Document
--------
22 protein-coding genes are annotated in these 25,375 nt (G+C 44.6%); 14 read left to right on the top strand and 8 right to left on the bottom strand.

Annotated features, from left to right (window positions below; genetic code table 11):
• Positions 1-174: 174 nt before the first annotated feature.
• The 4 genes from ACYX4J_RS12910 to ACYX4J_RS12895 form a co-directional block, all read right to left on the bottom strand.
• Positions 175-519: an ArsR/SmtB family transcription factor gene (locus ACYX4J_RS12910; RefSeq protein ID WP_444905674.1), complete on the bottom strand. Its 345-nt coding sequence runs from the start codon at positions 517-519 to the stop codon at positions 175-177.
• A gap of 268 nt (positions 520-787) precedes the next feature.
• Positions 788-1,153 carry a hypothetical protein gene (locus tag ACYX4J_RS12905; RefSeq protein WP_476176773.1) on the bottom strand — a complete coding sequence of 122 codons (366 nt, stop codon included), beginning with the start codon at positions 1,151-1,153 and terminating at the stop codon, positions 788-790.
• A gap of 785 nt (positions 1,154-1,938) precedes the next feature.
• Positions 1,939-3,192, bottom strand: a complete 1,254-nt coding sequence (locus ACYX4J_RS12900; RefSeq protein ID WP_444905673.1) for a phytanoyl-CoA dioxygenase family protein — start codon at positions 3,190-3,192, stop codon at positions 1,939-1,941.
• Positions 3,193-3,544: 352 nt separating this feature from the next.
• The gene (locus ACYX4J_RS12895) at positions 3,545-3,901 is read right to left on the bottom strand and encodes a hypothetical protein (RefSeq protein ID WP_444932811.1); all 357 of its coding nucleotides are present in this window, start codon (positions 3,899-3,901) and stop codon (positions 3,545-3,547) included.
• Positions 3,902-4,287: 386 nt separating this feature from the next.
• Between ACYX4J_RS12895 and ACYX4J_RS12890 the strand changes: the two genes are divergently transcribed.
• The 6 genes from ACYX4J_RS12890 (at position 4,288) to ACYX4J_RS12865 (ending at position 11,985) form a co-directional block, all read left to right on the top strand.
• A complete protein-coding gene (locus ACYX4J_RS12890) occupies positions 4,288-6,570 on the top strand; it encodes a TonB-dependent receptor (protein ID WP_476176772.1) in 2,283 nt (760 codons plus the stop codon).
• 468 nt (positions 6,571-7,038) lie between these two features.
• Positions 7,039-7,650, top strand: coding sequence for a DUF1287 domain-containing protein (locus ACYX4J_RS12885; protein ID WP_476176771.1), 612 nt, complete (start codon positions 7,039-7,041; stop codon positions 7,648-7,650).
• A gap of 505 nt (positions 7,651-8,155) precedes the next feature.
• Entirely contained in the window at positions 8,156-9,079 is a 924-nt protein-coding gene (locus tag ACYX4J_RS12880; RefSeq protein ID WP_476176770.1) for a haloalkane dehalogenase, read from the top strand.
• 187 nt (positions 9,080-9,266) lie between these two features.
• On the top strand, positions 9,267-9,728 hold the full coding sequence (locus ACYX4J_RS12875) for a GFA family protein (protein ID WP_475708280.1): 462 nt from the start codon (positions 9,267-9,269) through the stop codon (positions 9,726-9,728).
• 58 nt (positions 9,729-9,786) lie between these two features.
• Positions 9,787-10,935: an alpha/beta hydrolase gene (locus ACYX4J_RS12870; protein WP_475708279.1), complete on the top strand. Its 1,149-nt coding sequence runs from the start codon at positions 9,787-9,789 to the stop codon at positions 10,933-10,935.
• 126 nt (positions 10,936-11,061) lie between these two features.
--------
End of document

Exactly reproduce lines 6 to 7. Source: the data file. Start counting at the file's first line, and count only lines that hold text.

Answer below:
• A gap of 268 nt (positions 520-787) precedes the next feature.
• Positions 788-1,153 carry a hypothetical protein gene (locus tag ACYX4J_RS12905; RefSeq protein WP_476176773.1) on the bottom strand — a complete coding sequence of 122 codons (366 nt, stop codon included), beginning with the start codon at positions 1,151-1,153 and terminating at the stop codon, positions 788-790.